“That’s something you can do because you’ve delved so deeply into the genre and are so familiar with essence of what makes it fun. You’re able to lower your sights precisely because you have a heavy gaming habit. I really understand that, but as a producer, I suppose my approach is different. The way I see it, the main issue before us to figure out how to make games proliferate in the realm of entertainment. One way to do that is position the game front and center, then prepare a bunch of alternate entryways that aren’t games, like manga or anime or merchandise. Having all these entryways results in a single piece of entertainment, and as a producer, I feel it’s my job to link all that together.” – Ichimura

“I suppose our root motivation is the same. Kids and normal people can’t create games, so that’s why we’re here to make them instead. We need to keep ourselves aware of that going into the future.” – Sakurai

Thanks to Robert for the tip!


This information comes from Warren Spector…

“I’m as excited about that device as I was at E3. If anything, I’m even more excited. True 3D with no glasses, great visual quality, adjustable so every human can see 3D—c’mon, it’s a fantastic little thing. I go on Amazon pretty much every day just to see if they’re taking preorders yet. The day they do, I’m clicking “buy.” I love the thing. I think it’s great.

…The coolest thing about the 3DS and about stereoscopic 3D without glasses is that I have no idea what I would do. I would never say that game development is a solved problem. With movies, the position of the sprocket wheels hasn’t changed for 100 years, right? Making movies is a solved problem; it’s just about creating compelling content. Game design and development is not yet a solved problem, but it’s pretty close. I pretty well know how to start, what kinds of games I want to make, kind of how to make them, and how long it takes, and what sort of people you need. And then I think about what impact is stereoscopic 3D going to have on what I do for a living, and I go, ‘No idea.’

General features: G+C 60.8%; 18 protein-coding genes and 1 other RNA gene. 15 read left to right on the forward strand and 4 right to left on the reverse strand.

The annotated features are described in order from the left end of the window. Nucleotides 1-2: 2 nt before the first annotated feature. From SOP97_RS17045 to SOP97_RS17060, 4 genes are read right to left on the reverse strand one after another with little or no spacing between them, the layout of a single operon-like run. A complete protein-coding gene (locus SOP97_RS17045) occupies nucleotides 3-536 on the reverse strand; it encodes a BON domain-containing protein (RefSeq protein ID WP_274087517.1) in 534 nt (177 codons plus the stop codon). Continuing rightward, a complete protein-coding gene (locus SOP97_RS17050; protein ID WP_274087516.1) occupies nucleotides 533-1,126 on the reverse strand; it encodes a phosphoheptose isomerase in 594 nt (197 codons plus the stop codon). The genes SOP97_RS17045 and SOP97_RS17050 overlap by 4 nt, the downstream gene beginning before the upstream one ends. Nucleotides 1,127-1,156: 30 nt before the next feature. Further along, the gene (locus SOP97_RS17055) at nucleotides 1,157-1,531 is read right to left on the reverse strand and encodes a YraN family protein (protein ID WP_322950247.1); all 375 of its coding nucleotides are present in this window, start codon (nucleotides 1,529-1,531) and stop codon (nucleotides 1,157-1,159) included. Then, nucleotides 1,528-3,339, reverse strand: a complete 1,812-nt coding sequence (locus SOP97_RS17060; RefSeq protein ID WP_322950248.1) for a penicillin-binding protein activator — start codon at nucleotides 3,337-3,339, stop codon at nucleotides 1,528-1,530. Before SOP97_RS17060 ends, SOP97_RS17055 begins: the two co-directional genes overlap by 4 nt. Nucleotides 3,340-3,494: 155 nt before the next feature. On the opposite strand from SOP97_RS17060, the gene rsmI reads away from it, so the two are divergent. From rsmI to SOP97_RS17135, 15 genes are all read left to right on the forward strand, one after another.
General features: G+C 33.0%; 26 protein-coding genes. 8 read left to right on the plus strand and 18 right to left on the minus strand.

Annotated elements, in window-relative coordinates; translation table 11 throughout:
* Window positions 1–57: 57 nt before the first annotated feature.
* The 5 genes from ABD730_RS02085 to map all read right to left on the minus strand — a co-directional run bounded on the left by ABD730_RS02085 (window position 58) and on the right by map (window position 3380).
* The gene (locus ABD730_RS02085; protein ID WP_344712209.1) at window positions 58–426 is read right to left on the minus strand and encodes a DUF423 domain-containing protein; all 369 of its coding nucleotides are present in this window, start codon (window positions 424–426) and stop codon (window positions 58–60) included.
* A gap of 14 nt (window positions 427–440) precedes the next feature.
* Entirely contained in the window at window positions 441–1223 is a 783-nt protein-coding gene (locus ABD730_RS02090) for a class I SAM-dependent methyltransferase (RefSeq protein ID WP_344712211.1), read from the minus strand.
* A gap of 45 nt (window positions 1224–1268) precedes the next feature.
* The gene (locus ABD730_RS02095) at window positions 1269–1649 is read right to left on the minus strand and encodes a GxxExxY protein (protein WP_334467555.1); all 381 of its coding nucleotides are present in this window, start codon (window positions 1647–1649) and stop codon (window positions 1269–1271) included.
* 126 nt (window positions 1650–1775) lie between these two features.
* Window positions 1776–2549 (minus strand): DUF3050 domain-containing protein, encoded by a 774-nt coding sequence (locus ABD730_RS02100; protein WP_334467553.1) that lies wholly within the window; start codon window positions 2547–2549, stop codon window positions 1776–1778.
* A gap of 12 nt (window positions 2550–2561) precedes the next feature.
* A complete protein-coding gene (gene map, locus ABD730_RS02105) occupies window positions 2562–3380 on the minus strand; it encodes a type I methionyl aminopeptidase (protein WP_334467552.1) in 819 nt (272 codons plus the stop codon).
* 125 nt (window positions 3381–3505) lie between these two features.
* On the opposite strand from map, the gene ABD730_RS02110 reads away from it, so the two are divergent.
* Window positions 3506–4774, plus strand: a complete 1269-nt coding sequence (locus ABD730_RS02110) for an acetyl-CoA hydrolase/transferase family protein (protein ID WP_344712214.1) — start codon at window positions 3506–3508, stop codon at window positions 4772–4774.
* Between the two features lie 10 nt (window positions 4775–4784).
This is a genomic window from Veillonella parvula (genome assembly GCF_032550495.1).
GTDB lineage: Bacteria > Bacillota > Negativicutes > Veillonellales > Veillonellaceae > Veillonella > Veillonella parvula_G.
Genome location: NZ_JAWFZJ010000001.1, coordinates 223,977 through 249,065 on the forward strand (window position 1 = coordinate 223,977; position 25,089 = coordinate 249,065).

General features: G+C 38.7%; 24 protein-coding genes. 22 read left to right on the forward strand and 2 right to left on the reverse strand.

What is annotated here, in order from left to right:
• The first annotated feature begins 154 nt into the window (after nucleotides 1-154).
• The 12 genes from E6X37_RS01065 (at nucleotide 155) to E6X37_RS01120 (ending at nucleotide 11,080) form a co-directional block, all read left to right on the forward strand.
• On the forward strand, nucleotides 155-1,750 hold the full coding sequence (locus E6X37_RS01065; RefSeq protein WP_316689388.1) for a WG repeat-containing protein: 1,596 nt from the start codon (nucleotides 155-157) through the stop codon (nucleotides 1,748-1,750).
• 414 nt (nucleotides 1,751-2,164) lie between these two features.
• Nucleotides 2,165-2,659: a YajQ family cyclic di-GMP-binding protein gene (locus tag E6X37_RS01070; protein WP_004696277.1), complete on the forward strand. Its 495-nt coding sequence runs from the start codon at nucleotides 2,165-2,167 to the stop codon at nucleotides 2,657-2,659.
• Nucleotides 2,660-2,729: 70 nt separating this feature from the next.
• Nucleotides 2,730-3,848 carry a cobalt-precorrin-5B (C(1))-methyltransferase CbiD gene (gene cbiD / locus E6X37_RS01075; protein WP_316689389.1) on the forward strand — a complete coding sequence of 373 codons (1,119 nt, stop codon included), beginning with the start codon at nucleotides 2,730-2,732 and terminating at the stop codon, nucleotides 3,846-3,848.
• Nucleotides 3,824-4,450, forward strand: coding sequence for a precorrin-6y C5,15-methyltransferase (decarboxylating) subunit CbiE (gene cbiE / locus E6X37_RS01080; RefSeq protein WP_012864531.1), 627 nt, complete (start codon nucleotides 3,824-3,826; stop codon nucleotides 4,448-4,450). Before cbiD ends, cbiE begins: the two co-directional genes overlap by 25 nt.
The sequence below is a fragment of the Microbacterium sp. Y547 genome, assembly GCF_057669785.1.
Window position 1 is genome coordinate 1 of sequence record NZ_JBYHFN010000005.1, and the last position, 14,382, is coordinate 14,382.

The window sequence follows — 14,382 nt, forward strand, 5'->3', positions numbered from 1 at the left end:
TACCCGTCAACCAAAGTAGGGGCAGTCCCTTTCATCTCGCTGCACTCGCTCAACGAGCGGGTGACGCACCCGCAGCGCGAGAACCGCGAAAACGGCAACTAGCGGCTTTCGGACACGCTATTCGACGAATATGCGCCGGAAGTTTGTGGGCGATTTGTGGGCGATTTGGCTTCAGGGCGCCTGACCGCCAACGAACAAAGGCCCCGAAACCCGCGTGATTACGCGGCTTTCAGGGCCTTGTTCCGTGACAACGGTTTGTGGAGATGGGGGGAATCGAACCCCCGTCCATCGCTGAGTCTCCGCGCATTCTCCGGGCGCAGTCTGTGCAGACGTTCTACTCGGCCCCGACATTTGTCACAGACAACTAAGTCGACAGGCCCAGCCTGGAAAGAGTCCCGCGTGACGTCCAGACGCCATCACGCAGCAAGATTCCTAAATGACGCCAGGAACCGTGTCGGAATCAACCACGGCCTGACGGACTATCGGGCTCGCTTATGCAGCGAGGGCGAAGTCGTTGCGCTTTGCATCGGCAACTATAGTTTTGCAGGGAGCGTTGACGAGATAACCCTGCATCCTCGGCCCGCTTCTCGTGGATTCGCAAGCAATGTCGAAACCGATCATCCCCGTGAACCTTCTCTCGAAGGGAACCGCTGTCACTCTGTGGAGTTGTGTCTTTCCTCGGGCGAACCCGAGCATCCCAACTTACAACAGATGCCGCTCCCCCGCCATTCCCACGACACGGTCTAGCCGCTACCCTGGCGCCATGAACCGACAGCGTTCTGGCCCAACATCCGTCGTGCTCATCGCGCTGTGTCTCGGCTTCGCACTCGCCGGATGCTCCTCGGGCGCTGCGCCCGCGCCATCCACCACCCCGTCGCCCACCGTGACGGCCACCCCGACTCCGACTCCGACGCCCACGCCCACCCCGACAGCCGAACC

So the coolest thing to me is that all of a sudden there’s a new kind of challenge that I have no idea about. Any developer who’s saying, ‘Oh yeah, I’m working on a 3DS title and I know how to do it—I’m making a flight sim where it looks like you’re really flying,’ it’s like, OK, you haven’t thought hard enough. There’s more that we can do with the 3DS than just saying, ‘Oh look, there’s a crate between me and my target.’ There’s got to be. But what it is, I have no idea—and that’s exactly why I would love to just have six months, a year to just play with the 3DS and see just what the heck it does afford you and how it does change game design.”

Well, I have a suggestion for Mr. Spector: Duck Tales for the 3DS. He certainly sounds like he’d be open to making a new Duck Tales and there is interest from fans. So it seems like a good idea to me!


This information comes from Nintendo Power…

“Yes, definitely [improved graphics were a priority]. We wanted to do things that were not possible on the previous handheld. For example, I’m developing Nintendogs + Cats, and I really wanted to realize the sense of fur on the pets.” – Hideki Konno

Honestly, I was shocked when Kid Icarus: Uprising was revealed. I couldn’t believe that it was running on the 3DS. Aside from Uprising, though, there are equally impressive games on the way like Resident Evil: Revelations. Capcom even stated that the trailer they released a few months ago was running in real time.

Eiji Aonuma on the significant of Skyward Sword’s title and how it relates to the original piece of artwork…

“Did you happen to watch the trailer? That last scene where Link dives off the big cliff and goes flying through the clouds is a key hint as to the connection between the game and the Skyward Sword title.

Link lives on Skyloft, a series of floating islands that are above the clouds. He’s a normal kid living up on these islands above the clouds, but then an incident occurs and Link is forced to travel to the land beneath the clouds. This other world below the clouds has been captured and is being ruled by evil forces. So he has to go down there and start his adventure. The juxtapositon between the two worlds is very important.

What leads Link on this adventure is the Skyward Sword and when that Sword is actively guiding Link, it actually transforms into a feminine figure. I wouldn’t say that it’s female per se but it’s a feminine figure.”

Another look at the 3DS

Posted on 9 years ago by (@NE_Brian) in 3DS, Videos | 4 Comments